This does sound good.


 
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CheshireCat
 Monday, June 08 2009 @ 02:51 AM UTC  
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With all the Sandwiches here, I'm surprised there's no Sandvich!


The Island's Most Married Kittyjoker.
 
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Giuseppe Lorenzo
 Monday, June 08 2009 @ 02:55 AM UTC  
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I have a great recipe for a casserole-like egg dish.

2 eggs
1oz milk
1tsp pepper
1tsp salt
1tsp onion powder
1tsp chili powder
1/2tsp garlic

Mix all ingredients in a microwave-safe bowl, then nuke the mixture until it solidifies.


 
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Giuseppe Lorenzo
 Monday, June 08 2009 @ 02:56 AM UTC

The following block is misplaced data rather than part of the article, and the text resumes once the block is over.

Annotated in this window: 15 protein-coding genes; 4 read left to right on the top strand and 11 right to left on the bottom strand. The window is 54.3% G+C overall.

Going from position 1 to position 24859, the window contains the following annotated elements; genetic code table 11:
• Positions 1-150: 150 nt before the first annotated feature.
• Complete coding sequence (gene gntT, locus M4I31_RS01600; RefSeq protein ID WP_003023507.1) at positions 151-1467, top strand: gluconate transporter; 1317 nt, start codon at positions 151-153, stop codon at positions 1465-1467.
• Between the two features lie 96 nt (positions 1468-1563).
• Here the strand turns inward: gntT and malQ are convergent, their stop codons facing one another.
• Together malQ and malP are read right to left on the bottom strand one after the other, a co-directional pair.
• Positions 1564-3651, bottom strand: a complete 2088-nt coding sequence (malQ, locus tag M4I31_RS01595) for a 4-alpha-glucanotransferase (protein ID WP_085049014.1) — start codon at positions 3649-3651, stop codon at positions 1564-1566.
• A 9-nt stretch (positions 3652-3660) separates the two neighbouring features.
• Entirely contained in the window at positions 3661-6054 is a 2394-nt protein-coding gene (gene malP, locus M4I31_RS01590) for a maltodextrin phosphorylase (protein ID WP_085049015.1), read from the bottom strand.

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Quote by: CheshireCat

With all the Sandwiches here, I'm surprised there's no Sandvich!

I am Heavy! Fear me!

I love Team Fortress 2!


 
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Bernard
 Monday, June 08 2009 @ 07:18 PM UTC  
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This evening I have mostly been cooking:

My own version of aloo gobi. My own version of tikka chicken. My own potato, lamb and vegetable curry. Naan bread. Raita. And Treacle has just made my favourite red salad.

Recipes? Well, I'm making no claims towards authenticity so please don't kill me with sticks.

1. Aloo gobi. I dry roast some turmeric, garlic, onion, curry leaves, mustard seeds, salt, kalonji black onion seeds, cumin. Then I add in some par-boiled potatoes and a half head of cauliflower broken down into little chunks of brassica loveliness.

Add in a little water, and some plum tomatoes, a splash of vinegar and a chopped up chili. I then cook over a medium heat for 20m.

2. My chicken dish is marinaded in yoghurt, (a smaller amount of the spices above), a half of lime - and - the secret ingredient, three large teaspoons of mango chutney. Marinade for 20m and then into a medium over for 25m and 5 mins at a higher temperature.